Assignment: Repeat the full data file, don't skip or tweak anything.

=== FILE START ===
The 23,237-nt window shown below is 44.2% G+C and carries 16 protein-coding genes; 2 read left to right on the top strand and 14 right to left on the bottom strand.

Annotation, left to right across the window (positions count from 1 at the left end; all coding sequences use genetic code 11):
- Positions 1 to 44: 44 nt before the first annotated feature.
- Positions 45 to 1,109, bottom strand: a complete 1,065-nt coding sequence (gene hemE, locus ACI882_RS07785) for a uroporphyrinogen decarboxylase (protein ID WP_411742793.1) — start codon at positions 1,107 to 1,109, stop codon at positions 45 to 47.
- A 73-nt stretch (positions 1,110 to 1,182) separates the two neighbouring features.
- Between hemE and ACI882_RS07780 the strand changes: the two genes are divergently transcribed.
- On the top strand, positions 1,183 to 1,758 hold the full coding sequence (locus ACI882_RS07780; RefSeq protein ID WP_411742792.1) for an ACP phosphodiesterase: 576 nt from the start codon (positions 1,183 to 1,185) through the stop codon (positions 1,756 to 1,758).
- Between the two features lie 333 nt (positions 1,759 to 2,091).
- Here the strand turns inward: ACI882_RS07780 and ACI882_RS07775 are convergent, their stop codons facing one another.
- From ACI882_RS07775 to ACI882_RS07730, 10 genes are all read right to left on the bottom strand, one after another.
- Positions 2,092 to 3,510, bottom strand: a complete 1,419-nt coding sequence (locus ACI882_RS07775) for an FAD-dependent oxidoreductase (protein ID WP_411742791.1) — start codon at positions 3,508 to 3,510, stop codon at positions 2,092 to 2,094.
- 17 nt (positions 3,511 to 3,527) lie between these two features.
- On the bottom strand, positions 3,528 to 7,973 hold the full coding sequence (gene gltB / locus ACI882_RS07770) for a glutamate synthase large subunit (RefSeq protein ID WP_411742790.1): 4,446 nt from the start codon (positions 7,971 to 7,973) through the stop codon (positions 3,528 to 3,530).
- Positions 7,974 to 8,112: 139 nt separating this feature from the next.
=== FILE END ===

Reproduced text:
The 23,237-nt window shown below is 44.2% G+C and carries 16 protein-coding genes; 2 read left to right on the top strand and 14 right to left on the bottom strand.

Annotation, left to right across the window (positions count from 1 at the left end; all coding sequences use genetic code 11):
- Positions 1 to 44: 44 nt before the first annotated feature.
- Positions 45 to 1,109, bottom strand: a complete 1,065-nt coding sequence (gene hemE, locus ACI882_RS07785) for a uroporphyrinogen decarboxylase (protein ID WP_411742793.1) — start codon at positions 1,107 to 1,109, stop codon at positions 45 to 47.
- A 73-nt stretch (positions 1,110 to 1,182) separates the two neighbouring features.
- Between hemE and ACI882_RS07780 the strand changes: the two genes are divergently transcribed.
- On the top strand, positions 1,183 to 1,758 hold the full coding sequence (locus ACI882_RS07780; RefSeq protein ID WP_411742792.1) for an ACP phosphodiesterase: 576 nt from the start codon (positions 1,183 to 1,185) through the stop codon (positions 1,756 to 1,758).
- Between the two features lie 333 nt (positions 1,759 to 2,091).
- Here the strand turns inward: ACI882_RS07780 and ACI882_RS07775 are convergent, their stop codons facing one another.
- From ACI882_RS07775 to ACI882_RS07730, 10 genes are all read right to left on the bottom strand, one after another.
- Positions 2,092 to 3,510, bottom strand: a complete 1,419-nt coding sequence (locus ACI882_RS07775) for an FAD-dependent oxidoreductase (protein ID WP_411742791.1) — start codon at positions 3,508 to 3,510, stop codon at positions 2,092 to 2,094.
- 17 nt (positions 3,511 to 3,527) lie between these two features.
- On the bottom strand, positions 3,528 to 7,973 hold the full coding sequence (gene gltB / locus ACI882_RS07770) for a glutamate synthase large subunit (RefSeq protein ID WP_411742790.1): 4,446 nt from the start codon (positions 7,971 to 7,973) through the stop codon (positions 3,528 to 3,530).
- Positions 7,974 to 8,112: 139 nt separating this feature from the next.